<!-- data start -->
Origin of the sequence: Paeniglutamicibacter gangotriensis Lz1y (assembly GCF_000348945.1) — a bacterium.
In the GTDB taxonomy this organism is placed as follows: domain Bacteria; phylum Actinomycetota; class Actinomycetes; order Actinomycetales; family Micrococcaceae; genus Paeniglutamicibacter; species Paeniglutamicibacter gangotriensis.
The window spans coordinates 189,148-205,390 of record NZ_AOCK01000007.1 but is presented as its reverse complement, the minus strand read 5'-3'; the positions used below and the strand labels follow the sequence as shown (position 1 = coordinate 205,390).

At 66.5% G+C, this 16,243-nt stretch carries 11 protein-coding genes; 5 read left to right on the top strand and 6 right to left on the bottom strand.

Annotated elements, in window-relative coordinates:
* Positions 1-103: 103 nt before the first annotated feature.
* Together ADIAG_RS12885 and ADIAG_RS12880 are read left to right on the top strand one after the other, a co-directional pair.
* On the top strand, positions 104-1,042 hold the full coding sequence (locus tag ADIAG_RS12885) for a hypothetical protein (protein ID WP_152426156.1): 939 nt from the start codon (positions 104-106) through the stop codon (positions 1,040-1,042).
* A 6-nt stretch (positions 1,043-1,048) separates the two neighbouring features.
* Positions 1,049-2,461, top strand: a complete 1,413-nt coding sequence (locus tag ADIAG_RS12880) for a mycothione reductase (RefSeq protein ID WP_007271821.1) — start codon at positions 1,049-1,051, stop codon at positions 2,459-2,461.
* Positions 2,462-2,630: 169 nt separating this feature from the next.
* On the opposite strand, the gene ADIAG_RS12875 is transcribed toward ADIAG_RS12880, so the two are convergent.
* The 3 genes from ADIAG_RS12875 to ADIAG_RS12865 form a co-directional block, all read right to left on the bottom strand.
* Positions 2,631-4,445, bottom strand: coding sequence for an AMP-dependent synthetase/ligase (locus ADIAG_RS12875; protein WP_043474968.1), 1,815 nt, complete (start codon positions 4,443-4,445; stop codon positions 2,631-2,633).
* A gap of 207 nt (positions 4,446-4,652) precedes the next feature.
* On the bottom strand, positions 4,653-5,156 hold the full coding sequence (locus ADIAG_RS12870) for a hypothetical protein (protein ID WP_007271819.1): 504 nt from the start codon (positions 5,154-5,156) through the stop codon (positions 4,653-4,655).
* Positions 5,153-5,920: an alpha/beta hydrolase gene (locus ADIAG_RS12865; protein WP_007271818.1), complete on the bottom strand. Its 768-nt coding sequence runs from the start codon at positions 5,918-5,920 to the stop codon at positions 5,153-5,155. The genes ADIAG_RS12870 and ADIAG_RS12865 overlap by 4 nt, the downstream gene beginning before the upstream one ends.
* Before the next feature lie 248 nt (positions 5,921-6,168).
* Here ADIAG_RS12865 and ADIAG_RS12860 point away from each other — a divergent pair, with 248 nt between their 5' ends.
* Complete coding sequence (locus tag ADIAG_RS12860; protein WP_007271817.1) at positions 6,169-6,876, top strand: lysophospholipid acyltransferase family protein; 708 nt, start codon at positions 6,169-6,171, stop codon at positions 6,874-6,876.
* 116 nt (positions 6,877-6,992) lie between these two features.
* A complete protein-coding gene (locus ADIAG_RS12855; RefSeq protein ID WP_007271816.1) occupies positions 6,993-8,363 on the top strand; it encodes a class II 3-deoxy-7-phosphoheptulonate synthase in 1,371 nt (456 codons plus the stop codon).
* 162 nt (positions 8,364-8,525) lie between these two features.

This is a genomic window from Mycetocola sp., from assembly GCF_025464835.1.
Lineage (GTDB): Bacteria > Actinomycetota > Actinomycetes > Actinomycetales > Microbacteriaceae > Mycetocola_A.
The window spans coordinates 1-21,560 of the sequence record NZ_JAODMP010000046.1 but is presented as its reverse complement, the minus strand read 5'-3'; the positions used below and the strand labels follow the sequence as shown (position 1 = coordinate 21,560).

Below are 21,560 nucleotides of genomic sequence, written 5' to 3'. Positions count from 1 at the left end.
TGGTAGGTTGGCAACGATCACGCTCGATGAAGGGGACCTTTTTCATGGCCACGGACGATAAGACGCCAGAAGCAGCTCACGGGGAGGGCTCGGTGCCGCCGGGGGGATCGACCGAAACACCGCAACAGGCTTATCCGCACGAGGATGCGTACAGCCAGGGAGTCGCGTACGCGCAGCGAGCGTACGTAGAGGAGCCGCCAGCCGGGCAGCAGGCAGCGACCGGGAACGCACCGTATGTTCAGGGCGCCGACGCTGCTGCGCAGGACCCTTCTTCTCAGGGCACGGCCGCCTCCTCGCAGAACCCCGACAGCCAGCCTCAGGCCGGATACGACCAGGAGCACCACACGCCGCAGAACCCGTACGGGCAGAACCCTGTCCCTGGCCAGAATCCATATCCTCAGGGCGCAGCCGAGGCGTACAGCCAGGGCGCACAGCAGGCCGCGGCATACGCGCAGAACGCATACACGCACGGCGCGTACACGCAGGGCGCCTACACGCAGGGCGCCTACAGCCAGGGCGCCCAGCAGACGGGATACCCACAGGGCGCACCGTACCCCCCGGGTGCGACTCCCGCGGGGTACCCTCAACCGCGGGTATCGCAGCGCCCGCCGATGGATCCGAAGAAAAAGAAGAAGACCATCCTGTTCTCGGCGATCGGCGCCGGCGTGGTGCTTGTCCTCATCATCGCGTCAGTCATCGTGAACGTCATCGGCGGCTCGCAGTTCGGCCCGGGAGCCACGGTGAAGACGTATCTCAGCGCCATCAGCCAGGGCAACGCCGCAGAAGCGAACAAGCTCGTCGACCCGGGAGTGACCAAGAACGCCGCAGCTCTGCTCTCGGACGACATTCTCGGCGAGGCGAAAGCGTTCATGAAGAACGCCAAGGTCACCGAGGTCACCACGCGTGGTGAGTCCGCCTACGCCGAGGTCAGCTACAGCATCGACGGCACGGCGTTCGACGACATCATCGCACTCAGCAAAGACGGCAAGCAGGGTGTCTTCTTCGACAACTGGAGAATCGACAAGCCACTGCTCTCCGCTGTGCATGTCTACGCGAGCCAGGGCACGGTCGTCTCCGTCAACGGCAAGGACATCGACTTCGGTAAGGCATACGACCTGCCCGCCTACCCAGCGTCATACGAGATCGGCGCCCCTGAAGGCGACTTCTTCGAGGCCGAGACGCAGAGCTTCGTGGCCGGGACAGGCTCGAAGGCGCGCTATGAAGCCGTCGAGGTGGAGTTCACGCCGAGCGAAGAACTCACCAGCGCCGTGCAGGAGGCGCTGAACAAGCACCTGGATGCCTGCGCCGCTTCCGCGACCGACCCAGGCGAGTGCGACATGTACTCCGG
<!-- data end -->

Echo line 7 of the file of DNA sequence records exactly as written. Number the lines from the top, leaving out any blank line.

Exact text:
* Together ADIAG_RS12885 and ADIAG_RS12880 are read left to right on the top strand one after the other, a co-directional pair.